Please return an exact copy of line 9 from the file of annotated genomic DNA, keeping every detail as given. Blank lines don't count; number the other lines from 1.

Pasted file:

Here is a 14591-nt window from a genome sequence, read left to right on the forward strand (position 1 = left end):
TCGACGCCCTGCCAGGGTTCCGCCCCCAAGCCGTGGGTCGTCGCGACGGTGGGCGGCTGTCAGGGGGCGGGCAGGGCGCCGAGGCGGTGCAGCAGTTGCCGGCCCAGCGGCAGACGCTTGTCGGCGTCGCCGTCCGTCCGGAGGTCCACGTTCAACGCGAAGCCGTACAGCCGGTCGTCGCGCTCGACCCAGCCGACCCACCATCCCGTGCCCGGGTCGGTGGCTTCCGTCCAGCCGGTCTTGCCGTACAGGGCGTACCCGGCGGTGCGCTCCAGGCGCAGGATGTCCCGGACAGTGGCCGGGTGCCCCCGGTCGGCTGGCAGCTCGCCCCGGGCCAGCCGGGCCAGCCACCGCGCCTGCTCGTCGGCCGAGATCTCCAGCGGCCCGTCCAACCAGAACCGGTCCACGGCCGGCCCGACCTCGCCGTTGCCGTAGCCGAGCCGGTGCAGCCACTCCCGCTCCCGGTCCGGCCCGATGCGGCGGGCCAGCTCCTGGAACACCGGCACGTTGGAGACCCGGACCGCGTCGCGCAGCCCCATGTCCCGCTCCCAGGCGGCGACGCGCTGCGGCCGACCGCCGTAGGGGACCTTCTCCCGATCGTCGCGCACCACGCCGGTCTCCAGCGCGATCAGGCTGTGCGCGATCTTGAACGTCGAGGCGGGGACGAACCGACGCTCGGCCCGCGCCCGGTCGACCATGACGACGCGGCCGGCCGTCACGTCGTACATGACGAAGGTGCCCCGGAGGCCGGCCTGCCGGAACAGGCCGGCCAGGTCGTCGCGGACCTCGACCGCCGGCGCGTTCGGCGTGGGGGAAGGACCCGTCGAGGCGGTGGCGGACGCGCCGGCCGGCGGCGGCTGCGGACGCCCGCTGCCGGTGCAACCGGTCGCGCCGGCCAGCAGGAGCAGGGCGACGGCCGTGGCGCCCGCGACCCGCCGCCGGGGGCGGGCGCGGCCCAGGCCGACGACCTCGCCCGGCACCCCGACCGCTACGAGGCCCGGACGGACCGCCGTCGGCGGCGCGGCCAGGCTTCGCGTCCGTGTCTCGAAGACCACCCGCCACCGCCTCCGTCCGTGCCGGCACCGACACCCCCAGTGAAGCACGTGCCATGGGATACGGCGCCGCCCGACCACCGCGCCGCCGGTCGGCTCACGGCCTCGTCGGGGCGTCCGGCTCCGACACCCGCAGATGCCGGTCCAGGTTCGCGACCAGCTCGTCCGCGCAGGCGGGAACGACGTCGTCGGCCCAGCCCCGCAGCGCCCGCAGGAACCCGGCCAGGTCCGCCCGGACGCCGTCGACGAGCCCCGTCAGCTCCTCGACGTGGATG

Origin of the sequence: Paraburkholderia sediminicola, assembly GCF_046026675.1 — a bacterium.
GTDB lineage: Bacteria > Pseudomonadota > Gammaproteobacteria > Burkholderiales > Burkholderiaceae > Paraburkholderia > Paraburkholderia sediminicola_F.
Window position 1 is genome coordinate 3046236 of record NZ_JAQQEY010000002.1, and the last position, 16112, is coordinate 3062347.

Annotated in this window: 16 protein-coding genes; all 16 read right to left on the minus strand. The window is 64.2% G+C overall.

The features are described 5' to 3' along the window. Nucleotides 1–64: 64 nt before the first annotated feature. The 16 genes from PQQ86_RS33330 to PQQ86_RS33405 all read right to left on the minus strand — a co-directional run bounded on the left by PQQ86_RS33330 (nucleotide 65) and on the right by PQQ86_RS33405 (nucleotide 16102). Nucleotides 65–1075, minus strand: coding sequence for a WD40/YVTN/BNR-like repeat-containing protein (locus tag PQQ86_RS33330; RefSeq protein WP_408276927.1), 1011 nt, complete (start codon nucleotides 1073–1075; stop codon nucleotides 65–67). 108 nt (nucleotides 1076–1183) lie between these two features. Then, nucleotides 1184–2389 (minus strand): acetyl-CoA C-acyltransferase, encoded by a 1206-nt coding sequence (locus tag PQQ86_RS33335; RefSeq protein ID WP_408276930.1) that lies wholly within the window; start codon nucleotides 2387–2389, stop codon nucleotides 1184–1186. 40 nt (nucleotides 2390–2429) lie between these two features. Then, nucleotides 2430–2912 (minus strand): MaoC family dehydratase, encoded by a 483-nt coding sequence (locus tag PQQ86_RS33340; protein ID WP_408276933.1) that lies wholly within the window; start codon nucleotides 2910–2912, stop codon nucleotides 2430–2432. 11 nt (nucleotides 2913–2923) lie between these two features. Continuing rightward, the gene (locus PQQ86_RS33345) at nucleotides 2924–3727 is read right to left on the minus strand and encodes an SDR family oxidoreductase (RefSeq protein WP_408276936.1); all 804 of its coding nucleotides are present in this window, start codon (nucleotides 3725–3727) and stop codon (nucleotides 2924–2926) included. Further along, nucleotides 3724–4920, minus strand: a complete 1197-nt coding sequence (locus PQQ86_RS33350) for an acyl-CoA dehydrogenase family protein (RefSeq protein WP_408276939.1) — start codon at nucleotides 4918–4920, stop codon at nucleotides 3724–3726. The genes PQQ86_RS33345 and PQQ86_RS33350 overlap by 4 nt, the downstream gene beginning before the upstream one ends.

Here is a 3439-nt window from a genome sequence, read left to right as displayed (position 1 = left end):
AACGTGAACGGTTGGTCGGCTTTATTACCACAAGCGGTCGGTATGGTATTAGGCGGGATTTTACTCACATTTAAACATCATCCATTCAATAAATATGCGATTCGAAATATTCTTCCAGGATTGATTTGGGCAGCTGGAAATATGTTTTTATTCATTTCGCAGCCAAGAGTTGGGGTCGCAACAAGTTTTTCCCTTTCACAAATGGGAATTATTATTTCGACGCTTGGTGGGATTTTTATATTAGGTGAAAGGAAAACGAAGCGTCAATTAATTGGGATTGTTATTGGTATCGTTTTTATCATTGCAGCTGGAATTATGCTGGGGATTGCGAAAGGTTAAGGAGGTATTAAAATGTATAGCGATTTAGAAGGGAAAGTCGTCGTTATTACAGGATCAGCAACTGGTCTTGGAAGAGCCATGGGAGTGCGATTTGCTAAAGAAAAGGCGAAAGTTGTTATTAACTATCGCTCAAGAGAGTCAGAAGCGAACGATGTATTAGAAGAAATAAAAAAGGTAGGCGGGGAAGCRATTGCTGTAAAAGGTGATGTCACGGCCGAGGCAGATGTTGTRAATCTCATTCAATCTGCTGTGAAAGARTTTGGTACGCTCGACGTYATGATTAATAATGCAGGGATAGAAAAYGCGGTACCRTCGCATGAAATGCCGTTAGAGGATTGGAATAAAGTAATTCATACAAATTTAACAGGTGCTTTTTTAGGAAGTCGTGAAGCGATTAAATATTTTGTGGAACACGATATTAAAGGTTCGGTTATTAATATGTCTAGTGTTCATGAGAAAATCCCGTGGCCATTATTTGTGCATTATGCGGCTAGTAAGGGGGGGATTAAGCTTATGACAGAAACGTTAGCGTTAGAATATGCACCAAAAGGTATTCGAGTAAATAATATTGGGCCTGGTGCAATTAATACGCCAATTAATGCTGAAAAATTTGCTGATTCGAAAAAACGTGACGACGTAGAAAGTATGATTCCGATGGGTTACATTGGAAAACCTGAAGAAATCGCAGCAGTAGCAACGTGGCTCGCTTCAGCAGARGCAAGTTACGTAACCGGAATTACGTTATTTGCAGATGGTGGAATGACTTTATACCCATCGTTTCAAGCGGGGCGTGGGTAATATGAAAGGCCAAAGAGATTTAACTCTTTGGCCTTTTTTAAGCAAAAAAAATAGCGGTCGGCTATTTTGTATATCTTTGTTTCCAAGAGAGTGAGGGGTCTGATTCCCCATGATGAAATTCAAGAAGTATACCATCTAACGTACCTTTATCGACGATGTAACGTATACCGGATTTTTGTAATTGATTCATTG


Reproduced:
AACGTGAACGGTTGGTCGGCTTTATTACCACAAGCGGTCGGTATGGTATTAGGCGGGATTTTACTCACATTTAAACATCATCCATTCAATAAATATGCGATTCGAAATATTCTTCCAGGATTGATTTGGGCAGCTGGAAATATGTTTTTATTCATTTCGCAGCCAAGAGTTGGGGTCGCAACAAGTTTTTCCCTTTCACAAATGGGAATTATTATTTCGACGCTTGGTGGGATTTTTATATTAGGTGAAAGGAAAACGAAGCGTCAATTAATTGGGATTGTTATTGGTATCGTTTTTATCATTGCAGCTGGAATTATGCTGGGGATTGCGAAAGGTTAAGGAGGTATTAAAATGTATAGCGATTTAGAAGGGAAAGTCGTCGTTATTACAGGATCAGCAACTGGTCTTGGAAGAGCCATGGGAGTGCGATTTGCTAAAGAAAAGGCGAAAGTTGTTATTAACTATCGCTCAAGAGAGTCAGAAGCGAACGATGTATTAGAAGAAATAAAAAAGGTAGGCGGGGAAGCRATTGCTGTAAAAGGTGATGTCACGGCCGAGGCAGATGTTGTRAATCTCATTCAATCTGCTGTGAAAGARTTTGGTACGCTCGACGTYATGATTAATAATGCAGGGATAGAAAAYGCGGTACCRTCGCATGAAATGCCGTTAGAGGATTGGAATAAAGTAATTCATACAAATTTAACAGGTGCTTTTTTAGGAAGTCGTGAAGCGATTAAATATTTTGTGGAACACGATATTAAAGGTTCGGTTATTAATATGTCTAGTGTTCATGAGAAAATCCCGTGGCCATTATTTGTGCATTATGCGGCTAGTAAGGGGGGGATTAAGCTTATGACAGAAACGTTAGCGTTAGAATATGCACCAAAAGGTATTCGAGTAAATAATATTGGGCCTGGTGCAATTAATACGCCAATTAATGCTGAAAAATTTGCTGATTCGAAAAAACGTGACGACGTAGAAAGTATGATTCCGATGGGTTACATTGGAAAACCTGAAGAAATCGCAGCAGTAGCAACGTGGCTCGCTTCAGCAGARGCAAGTTACGTAACCGGAATTACGTTATTTGCAGATGGTGGAATGACTTTATACCCATCGTTTCAAGCGGGGCGTGGGTAATATGAAAGGCCAAAGAGATTTAACTCTTTGGCCTTTTTTAAGCAAAAAAAATAGCGGTCGGCTATTTTGTATATCTTTGTTTCCAAGAGAGTGAGGGGTCTGATTCCCCATGATGAAATTCAAGAAGTATACCATCTAACGTACCTTTATCGACGATGTAACGTATACCGGATTTTTGTAATTGATTCATTG